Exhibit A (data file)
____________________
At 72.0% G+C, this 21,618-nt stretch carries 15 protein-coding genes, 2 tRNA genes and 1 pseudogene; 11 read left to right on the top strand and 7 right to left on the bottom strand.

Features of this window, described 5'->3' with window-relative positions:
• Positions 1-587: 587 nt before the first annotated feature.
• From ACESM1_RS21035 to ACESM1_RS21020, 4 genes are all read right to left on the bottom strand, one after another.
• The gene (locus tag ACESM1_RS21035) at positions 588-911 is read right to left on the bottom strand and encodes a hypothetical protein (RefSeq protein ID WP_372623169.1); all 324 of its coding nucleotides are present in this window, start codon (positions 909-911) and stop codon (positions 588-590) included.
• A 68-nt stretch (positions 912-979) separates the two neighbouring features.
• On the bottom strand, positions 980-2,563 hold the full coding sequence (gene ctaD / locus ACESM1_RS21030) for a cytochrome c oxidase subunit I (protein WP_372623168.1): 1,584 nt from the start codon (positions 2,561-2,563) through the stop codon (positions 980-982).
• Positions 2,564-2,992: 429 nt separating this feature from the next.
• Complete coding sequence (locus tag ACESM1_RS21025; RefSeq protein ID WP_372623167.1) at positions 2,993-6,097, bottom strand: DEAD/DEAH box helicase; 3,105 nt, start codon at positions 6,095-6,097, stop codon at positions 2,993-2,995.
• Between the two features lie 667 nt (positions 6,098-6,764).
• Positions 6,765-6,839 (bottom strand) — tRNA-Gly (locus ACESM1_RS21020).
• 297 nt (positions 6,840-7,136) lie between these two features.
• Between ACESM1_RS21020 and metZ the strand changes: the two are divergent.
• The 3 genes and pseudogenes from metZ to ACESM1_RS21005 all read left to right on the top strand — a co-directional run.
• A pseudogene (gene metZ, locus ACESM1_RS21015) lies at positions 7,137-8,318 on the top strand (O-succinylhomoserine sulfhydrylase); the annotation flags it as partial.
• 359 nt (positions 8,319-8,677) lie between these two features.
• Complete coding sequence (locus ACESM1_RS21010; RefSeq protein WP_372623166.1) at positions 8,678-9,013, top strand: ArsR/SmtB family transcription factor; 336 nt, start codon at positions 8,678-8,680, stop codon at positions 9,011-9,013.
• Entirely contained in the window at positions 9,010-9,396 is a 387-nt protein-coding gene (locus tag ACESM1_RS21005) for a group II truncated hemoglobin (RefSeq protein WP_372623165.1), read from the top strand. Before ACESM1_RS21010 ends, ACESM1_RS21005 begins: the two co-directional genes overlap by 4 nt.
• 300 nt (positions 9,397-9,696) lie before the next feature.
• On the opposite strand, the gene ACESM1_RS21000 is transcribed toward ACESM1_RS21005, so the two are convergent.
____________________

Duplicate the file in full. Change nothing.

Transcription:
At 72.0% G+C, this 21,618-nt stretch carries 15 protein-coding genes, 2 tRNA genes and 1 pseudogene; 11 read left to right on the top strand and 7 right to left on the bottom strand.

Features of this window, described 5'->3' with window-relative positions:
• Positions 1-587: 587 nt before the first annotated feature.
• From ACESM1_RS21035 to ACESM1_RS21020, 4 genes are all read right to left on the bottom strand, one after another.
• The gene (locus tag ACESM1_RS21035) at positions 588-911 is read right to left on the bottom strand and encodes a hypothetical protein (RefSeq protein ID WP_372623169.1); all 324 of its coding nucleotides are present in this window, start codon (positions 909-911) and stop codon (positions 588-590) included.
• A 68-nt stretch (positions 912-979) separates the two neighbouring features.
• On the bottom strand, positions 980-2,563 hold the full coding sequence (gene ctaD / locus ACESM1_RS21030) for a cytochrome c oxidase subunit I (protein WP_372623168.1): 1,584 nt from the start codon (positions 2,561-2,563) through the stop codon (positions 980-982).
• Positions 2,564-2,992: 429 nt separating this feature from the next.
• Complete coding sequence (locus tag ACESM1_RS21025; RefSeq protein ID WP_372623167.1) at positions 2,993-6,097, bottom strand: DEAD/DEAH box helicase; 3,105 nt, start codon at positions 6,095-6,097, stop codon at positions 2,993-2,995.
• Between the two features lie 667 nt (positions 6,098-6,764).
• Positions 6,765-6,839 (bottom strand) — tRNA-Gly (locus ACESM1_RS21020).
• 297 nt (positions 6,840-7,136) lie between these two features.
• Between ACESM1_RS21020 and metZ the strand changes: the two are divergent.
• The 3 genes and pseudogenes from metZ to ACESM1_RS21005 all read left to right on the top strand — a co-directional run.
• A pseudogene (gene metZ, locus ACESM1_RS21015) lies at positions 7,137-8,318 on the top strand (O-succinylhomoserine sulfhydrylase); the annotation flags it as partial.
• 359 nt (positions 8,319-8,677) lie between these two features.
• Complete coding sequence (locus ACESM1_RS21010; RefSeq protein WP_372623166.1) at positions 8,678-9,013, top strand: ArsR/SmtB family transcription factor; 336 nt, start codon at positions 8,678-8,680, stop codon at positions 9,011-9,013.
• Entirely contained in the window at positions 9,010-9,396 is a 387-nt protein-coding gene (locus tag ACESM1_RS21005) for a group II truncated hemoglobin (RefSeq protein WP_372623165.1), read from the top strand. Before ACESM1_RS21010 ends, ACESM1_RS21005 begins: the two co-directional genes overlap by 4 nt.
• 300 nt (positions 9,397-9,696) lie before the next feature.
• On the opposite strand, the gene ACESM1_RS21000 is transcribed toward ACESM1_RS21005, so the two are convergent.